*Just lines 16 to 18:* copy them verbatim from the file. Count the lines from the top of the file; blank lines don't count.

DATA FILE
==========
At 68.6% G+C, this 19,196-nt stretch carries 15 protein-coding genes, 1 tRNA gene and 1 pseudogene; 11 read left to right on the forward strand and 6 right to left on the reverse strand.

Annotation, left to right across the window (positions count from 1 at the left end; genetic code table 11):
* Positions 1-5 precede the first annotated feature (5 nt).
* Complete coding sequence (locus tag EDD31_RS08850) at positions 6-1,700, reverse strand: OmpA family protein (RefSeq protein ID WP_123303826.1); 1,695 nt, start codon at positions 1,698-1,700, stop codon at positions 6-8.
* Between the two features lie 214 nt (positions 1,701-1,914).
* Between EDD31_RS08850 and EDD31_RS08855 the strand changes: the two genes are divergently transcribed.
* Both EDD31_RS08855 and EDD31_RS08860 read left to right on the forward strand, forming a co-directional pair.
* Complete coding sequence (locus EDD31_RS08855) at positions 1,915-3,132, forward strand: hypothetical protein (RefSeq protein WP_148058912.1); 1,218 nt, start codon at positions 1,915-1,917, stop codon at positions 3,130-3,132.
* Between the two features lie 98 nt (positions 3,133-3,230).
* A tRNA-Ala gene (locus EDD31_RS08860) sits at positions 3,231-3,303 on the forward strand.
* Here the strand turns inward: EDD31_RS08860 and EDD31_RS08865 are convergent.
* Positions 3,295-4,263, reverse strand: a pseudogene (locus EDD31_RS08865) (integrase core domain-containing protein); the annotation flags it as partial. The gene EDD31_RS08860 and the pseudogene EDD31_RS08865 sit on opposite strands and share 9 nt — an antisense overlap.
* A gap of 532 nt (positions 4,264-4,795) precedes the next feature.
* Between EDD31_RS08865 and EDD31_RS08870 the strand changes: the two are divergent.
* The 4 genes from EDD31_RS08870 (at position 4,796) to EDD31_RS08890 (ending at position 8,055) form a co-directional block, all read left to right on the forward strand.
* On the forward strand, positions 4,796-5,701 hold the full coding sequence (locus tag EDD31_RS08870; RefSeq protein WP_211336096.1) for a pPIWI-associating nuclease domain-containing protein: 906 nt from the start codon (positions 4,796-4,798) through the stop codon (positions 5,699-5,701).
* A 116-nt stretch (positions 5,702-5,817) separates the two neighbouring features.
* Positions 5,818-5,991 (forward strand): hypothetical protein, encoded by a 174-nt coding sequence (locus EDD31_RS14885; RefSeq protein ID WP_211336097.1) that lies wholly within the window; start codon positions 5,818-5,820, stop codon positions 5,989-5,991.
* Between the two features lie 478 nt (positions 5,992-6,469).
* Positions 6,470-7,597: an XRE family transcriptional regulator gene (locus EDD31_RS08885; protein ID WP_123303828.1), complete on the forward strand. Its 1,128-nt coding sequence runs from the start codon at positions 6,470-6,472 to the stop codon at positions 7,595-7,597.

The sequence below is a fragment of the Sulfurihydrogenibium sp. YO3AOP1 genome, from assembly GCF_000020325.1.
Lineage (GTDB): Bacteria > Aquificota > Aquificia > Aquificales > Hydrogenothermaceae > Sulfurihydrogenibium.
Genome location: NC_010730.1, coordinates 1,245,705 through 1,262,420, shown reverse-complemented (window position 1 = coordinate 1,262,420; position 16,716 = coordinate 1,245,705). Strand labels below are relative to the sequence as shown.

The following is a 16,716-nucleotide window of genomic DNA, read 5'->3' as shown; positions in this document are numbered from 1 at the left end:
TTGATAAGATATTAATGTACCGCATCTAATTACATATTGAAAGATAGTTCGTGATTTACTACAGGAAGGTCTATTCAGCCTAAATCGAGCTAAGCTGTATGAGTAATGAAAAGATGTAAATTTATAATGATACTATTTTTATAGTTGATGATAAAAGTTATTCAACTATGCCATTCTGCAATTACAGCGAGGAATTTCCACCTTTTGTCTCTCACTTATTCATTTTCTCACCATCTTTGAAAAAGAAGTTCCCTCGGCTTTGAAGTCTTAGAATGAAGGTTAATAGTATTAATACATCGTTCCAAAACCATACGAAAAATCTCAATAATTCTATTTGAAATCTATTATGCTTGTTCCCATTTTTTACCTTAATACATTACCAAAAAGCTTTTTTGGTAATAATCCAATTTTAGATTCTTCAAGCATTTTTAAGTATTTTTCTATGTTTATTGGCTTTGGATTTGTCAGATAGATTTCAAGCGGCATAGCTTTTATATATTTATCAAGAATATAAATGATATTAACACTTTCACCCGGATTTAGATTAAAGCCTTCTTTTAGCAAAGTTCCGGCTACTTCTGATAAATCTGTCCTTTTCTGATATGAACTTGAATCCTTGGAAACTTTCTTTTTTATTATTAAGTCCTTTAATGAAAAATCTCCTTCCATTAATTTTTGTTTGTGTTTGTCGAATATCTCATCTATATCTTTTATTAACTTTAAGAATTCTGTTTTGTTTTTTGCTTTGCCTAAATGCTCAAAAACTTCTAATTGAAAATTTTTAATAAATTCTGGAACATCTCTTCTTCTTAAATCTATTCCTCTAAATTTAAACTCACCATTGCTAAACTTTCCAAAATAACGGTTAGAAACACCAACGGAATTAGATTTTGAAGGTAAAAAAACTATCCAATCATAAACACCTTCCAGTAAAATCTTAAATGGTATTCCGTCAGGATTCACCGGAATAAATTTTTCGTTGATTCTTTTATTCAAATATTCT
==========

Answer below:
* On the forward strand, positions 4,796-5,701 hold the full coding sequence (locus tag EDD31_RS08870; RefSeq protein WP_211336096.1) for a pPIWI-associating nuclease domain-containing protein: 906 nt from the start codon (positions 4,796-4,798) through the stop codon (positions 5,699-5,701).
* A 116-nt stretch (positions 5,702-5,817) separates the two neighbouring features.
* Positions 5,818-5,991 (forward strand): hypothetical protein, encoded by a 174-nt coding sequence (locus EDD31_RS14885; RefSeq protein ID WP_211336097.1) that lies wholly within the window; start codon positions 5,818-5,820, stop codon positions 5,989-5,991.